1. “Don’t do business with China if you value freedom of expression and democracy.”

      While that sentiment may be well-intentioned, 100% of the synths that you purchase depend on Chinese parts, thanks to globalization.

      So “Don’t do business with China” is a fantasy, it’s a matter of degree.

        1. Over 50% of the world’s electrical components are made in China:

          Chinese-made parts, like resistors and capacitors, are in just about everything. American made synths are full of Chinese parts. Remember when Moog had to raise prices, because Trump’s tariffs increased the prices of Chinese parts by 25%?

          You joke about soft synth not containing Chinese parts, but you can’t name any hardware synth makers that don’t use Chinese parts.

          1. Jert, you made the point about ‘100% of the synths that you purchase depend on Chinese parts’.
            It’s for you to prove that, not for me to prove the opposite.
            I would most certainly agree that it’s a matter of degree. Whether there are a handful of synths that contain no Chinese parts or 100, I’d take any device that is 5% Chinese made over an 80% one. Just like I’m happier to drive my diesel car 3000 miles a year instead of 20000.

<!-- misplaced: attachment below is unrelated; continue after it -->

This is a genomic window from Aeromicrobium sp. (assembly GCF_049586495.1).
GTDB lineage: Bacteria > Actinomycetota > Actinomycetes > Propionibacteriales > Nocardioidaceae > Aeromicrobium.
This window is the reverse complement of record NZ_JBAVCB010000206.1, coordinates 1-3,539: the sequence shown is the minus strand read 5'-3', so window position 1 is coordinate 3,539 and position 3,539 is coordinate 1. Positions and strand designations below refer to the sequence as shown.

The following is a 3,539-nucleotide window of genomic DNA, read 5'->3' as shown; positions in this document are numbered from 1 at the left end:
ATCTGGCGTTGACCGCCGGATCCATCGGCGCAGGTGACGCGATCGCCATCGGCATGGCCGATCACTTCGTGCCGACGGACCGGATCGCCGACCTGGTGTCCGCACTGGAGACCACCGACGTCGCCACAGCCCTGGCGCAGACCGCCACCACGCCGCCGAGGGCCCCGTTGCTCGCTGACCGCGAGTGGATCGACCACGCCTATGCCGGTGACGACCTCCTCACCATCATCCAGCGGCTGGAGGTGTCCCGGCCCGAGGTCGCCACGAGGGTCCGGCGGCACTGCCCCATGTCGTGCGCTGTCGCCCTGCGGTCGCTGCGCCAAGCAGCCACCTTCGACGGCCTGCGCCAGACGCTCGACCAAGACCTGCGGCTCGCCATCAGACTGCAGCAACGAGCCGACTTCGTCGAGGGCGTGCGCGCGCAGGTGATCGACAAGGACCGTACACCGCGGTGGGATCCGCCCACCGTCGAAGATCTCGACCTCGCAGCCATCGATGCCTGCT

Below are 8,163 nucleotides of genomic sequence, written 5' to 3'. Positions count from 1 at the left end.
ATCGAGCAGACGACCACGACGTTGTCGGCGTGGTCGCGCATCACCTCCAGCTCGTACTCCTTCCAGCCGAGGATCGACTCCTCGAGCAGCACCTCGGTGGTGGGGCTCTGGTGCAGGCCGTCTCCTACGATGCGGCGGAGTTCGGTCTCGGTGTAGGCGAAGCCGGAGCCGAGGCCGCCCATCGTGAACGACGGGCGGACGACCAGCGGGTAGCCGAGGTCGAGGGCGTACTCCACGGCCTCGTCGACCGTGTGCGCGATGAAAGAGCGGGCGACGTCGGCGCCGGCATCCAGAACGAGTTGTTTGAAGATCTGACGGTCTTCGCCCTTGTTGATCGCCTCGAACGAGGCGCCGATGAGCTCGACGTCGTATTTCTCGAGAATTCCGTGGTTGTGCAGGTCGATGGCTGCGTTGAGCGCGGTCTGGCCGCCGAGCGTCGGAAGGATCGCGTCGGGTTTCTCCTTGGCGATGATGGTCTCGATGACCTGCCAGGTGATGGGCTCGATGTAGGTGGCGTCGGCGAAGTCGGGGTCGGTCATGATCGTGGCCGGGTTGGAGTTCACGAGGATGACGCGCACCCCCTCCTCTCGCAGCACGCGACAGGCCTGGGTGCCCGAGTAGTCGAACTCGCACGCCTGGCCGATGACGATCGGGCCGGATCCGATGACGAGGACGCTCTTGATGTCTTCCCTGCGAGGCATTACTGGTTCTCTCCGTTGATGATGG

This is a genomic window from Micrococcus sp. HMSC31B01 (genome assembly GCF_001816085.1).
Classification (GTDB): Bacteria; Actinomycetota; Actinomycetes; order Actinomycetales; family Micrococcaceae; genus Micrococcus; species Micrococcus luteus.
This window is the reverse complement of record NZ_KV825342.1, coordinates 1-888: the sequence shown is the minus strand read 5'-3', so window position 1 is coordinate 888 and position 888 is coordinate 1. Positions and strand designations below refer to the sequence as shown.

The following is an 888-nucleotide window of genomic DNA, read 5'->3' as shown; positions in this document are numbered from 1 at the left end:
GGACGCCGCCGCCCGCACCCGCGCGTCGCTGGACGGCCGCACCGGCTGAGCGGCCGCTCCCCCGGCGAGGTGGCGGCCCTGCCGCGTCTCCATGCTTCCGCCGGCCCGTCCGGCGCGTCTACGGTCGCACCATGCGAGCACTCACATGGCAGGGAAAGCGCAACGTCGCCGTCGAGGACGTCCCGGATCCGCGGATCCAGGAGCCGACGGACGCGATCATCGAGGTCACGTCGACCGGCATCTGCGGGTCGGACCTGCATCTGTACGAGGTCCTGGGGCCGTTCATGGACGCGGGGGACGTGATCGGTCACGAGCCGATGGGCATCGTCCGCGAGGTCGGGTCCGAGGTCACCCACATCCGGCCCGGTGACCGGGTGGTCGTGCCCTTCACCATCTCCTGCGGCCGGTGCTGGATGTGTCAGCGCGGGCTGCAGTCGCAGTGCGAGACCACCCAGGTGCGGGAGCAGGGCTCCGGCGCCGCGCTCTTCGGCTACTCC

My point is that companies like Novation most certainly have a choice where they source their components and where they do their assembly. China do not have a monopoly, but they can be the cheapest due to government strategies.

            China’s growth in the electronics market is fundamentally due to western companies overlooking China’s utterly disgraceful human rights and for the consumers of the devices to not kick up a fuss.

            1. How about the fact that Foxxconn is the largest technology producer and service provider. This includes but is not limited to integrated chips, memory, digital storage, from the bottom of the barrel to workstation grade, from the chips in EVERY MODERN GRAPHICS CARD and gaming consoles, to the very consoles themselves and nearly everything in between.

              While based in Taiwan, they are the largest private employer of Chinese peoples. That’s from Wikipedia AND if you’re remotely in the PC component scene a widely known fact that no amount of mental gymnastics can circumvent.

              You might dismiss this as directly unrelated to keyboards, it shouldn’t require too much brain power to see how the reliance on PC components in the manufacture, distribution and end usage of said keyboards negates this petty attempt to virtue signal.

  2. What amazes me about this most is the $400 price tag. Given that I have a K2700 in the only space in the studio that could accommodate an 88-key board, I’ll definitely have to pass on this. If Novation has improved the action of the keybed over the Mark III boards, I can see how this might be attractive to a lot of people, especially at the price. I find the advertisement video a bit lame, though.

    1. At first I was like “what? no aftertouch?” But then I saw $399. It’s not for me, but at that price point, I’ll bet they sell a lot of these.